The phrase insha'Allah means “God willing” or “if God wills it” in Arabic. Devout Muslims say "insha'Allah" whenever they make a statement about a plan to do something, in a way of requesting God to bless the activity. The phrase also acknowledges submission to God, with the speaker putting him or herself into God's hands, and accepting the fact that God sometimes works in inscrutable ways.
In the Qu'ran, Muslims are told that they should never say they will do a particular thing in the future without adding "insha'Allah" to the statement. Some Christians are surprised to learn that a similar sentiment also appears in the Bible, in the Epistle of James, which says that people should remember that they never know what tomorrow will bring, so the will of God should always be acknowledged when making plans.
In a classic parable about why Muslims should say "insha'Allah" before doing something, a Muslim encounters a friend on the way to market, and says that he intends to buy something there, but does not add "insha'Allah" because he is confident that the deed will be done. When he reaches the market and goes to complete the transaction, he discovers that his purse has been stolen, rendering him unable to make the purchase, and his wife chides him, saying that he should have said "insha'Allah."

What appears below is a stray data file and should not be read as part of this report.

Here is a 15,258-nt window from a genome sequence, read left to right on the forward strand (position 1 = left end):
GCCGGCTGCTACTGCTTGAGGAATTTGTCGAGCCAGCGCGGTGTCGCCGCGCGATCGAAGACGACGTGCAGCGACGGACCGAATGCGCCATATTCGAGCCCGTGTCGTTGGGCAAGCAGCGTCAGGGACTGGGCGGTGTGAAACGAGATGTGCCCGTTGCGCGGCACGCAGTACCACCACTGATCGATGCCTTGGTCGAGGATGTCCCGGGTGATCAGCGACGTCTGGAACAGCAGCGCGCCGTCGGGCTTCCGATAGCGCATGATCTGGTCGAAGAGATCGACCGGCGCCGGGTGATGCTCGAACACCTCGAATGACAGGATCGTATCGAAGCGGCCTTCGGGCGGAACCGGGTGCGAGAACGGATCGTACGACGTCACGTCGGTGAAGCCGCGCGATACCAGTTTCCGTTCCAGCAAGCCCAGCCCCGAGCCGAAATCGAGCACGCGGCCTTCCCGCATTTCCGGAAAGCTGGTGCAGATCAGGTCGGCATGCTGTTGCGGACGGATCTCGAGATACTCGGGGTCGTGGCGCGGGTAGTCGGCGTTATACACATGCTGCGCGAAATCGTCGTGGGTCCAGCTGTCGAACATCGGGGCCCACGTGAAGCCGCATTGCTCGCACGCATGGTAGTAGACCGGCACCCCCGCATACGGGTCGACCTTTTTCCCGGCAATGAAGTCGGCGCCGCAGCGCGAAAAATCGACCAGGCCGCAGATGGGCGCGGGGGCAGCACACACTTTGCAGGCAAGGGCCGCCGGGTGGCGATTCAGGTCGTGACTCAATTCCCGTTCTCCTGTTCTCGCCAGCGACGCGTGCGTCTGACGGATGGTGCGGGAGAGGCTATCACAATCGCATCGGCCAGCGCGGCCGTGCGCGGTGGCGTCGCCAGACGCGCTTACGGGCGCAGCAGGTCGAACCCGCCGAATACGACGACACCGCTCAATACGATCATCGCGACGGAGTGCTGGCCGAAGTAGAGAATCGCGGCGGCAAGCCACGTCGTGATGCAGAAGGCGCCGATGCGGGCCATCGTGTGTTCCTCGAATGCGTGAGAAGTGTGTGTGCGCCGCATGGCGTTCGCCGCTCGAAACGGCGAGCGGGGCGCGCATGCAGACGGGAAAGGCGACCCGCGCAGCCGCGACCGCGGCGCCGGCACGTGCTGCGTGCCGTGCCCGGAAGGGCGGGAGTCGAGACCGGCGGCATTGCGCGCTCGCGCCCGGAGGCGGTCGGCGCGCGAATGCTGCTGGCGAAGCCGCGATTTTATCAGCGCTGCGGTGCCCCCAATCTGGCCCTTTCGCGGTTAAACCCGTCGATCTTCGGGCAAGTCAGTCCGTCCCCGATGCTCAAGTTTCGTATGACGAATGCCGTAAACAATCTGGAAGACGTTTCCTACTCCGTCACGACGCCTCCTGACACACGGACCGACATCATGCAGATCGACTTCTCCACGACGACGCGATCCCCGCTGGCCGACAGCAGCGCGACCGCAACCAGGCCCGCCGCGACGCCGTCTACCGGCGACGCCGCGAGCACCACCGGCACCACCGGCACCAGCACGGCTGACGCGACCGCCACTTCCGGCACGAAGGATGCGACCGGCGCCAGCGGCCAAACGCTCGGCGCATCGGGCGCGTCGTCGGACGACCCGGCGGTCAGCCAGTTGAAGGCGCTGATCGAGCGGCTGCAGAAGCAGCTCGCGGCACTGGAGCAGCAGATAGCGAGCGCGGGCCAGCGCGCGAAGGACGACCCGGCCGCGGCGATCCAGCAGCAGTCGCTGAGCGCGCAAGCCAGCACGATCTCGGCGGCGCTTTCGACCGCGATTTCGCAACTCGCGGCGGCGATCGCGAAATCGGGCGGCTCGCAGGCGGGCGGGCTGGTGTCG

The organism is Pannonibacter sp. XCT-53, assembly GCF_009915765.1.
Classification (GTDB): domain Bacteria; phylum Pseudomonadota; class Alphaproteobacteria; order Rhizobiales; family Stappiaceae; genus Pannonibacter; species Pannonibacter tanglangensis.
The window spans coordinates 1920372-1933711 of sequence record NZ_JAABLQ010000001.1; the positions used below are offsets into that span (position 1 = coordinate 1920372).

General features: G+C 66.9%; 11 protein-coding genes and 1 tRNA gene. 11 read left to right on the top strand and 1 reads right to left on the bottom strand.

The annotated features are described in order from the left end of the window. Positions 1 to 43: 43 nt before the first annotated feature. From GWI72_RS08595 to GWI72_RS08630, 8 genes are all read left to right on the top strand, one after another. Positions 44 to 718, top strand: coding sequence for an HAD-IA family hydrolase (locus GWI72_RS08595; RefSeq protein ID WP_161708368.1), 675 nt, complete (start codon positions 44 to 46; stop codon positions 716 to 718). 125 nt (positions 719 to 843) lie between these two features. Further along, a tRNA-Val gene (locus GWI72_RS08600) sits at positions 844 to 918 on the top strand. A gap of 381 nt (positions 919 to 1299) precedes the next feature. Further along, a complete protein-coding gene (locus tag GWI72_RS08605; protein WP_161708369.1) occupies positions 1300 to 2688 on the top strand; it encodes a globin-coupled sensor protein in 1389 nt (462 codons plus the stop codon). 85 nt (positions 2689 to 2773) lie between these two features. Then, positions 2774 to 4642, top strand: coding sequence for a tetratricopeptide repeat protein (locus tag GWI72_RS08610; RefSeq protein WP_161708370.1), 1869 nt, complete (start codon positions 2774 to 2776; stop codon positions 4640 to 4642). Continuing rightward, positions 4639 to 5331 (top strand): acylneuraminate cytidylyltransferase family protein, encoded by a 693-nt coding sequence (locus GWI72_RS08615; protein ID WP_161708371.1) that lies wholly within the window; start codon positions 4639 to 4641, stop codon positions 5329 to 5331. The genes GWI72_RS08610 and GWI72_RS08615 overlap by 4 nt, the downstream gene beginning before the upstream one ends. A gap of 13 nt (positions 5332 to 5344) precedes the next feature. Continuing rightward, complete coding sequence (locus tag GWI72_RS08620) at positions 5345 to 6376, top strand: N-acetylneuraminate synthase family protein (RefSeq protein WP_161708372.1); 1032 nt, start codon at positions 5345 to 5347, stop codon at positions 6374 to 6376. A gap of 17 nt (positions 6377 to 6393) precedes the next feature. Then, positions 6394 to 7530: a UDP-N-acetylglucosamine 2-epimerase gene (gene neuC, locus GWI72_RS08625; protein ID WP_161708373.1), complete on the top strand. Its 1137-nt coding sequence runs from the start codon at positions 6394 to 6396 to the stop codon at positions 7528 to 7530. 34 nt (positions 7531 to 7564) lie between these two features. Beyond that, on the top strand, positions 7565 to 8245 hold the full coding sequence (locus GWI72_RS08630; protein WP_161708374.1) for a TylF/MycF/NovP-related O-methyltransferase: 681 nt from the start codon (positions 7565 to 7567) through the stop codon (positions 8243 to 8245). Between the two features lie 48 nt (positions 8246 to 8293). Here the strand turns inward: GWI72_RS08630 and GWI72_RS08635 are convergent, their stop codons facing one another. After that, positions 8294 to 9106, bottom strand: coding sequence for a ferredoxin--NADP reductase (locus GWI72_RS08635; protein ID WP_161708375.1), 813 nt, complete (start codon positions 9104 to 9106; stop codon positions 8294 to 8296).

As a general rule, one says "insha'Allah" when making any statement about a plan, such as “I am going to buy a car tomorrow, insha'Allah.” If the phrase is accidentally omitted, some people believe that it can be added later, as soon as the omission is realized, but "insha'Allah" cannot be said after the fact, because God's will has obviously already been done.
A related phrase is masha'Allah, which means “God has willed it.” Both phrases exemplify the idea that devout Muslims submit themselves to the will of God as part of their religious faith. A Muslim who follows the Pillars of Islam and behaves in a righteous way also hopes to incur the blessings of God by saying "insha'Allah," but he or she also accepts that God may have other plans for the outcome of a pledge to do something.
Visitors to the Middle East often hear "insha'Allah" used as a euphemism for “we'll see,” which can be a source of frustration for some people. It can help to remember that most people are too polite to say that something simply will not happen, so adding "insha'Allah" to a statement can express the idea that something is, in a sense, up to God, whether it be catching a train at the right time or completing a deal to sell a house.